A couple of days ago there was a WSJ article about 52 employees of private investment firm Colony Capital LLC working in Georgia on a single day bidding on foreclosed homes. They bought and paid about $9M cash for 133 homes to be renovated and put into the rental market. Now we know what those homes are really worth. And we can be sure they would have been worth even less in the future if left to continue to sit empty and deteriorating. And the folks who once suffered from owning such properties can now rent them (instead of renting money to buy them), completely renovated, and live comfortably in them without all that dreamy home ownership burden.
Today there is a WSJ article about the Fed’s new stimulus program and its hopes that the “biggest impact will be in the mortgage market.” According to the article, the Fed is concerned that “Millions have been unable to refinance because they owe more than their homes are worth or they have tarnished credit.”
Isn’t that how we got in trouble to start with, an artificially inflated housing market supported by “sub-prime” unjustified loans with cash payouts to unqualified borrowers in less than desirable neighborhoods and developments in the name of politics, equality, and the Great American Dream of Home Ownership? It was nice to have all that free money floating around and the illusion of prosperity stimulating purchases of carpet and paint and appliances and building materials, not to mention cars and gas for commuting, but all such dreams come to an end. And the only way to get fully awake is through a major reset to reasonable values as illustrated in the Colony Capital story.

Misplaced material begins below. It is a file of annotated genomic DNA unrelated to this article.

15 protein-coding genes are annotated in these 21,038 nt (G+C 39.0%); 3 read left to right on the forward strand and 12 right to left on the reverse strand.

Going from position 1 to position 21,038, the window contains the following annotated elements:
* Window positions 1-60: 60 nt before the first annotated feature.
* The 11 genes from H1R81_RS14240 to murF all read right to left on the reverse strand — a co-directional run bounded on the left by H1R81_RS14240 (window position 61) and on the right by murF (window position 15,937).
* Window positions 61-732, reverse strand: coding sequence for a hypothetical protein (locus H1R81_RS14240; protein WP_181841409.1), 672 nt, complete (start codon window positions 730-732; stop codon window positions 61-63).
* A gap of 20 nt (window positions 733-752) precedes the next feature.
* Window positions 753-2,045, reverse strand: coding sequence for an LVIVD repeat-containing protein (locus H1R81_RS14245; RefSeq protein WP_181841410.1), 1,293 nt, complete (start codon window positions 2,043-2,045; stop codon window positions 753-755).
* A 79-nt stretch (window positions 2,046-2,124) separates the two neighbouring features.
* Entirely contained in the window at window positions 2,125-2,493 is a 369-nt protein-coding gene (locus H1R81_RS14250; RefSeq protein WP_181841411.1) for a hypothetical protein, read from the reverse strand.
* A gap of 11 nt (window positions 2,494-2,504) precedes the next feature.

There is one positive note in the WSJ article about the stimulus. Apparently the plan includes swapping more short term government debt for long term government debt. When inflation kicks in and interest rates begin their inevitable climb, the folks who worry about our national debt and budgets will be very glad to have some lower interest rates locked in for the long run.
On the down side, the artificial stimulation seems to be creating a bit of a stock market bubble, very exciting to short term traders willing to be long or short and thriving on volatility, but eventually disastrous or at least traumatic to conservative long term investors expecting some kind of rational behavior in the markets.
And, in the short term, sort of a bad news - good news item for President Obama's supporters, the stimulus and resulting market uptick are almost certain to help the wealthiest among us even while improving President Obama’s re-election prospects, even if they don’t help those who got suckered into sub-prime loans. Those folks would be much better served by letting real estate prices reset to market value as quickly as possible.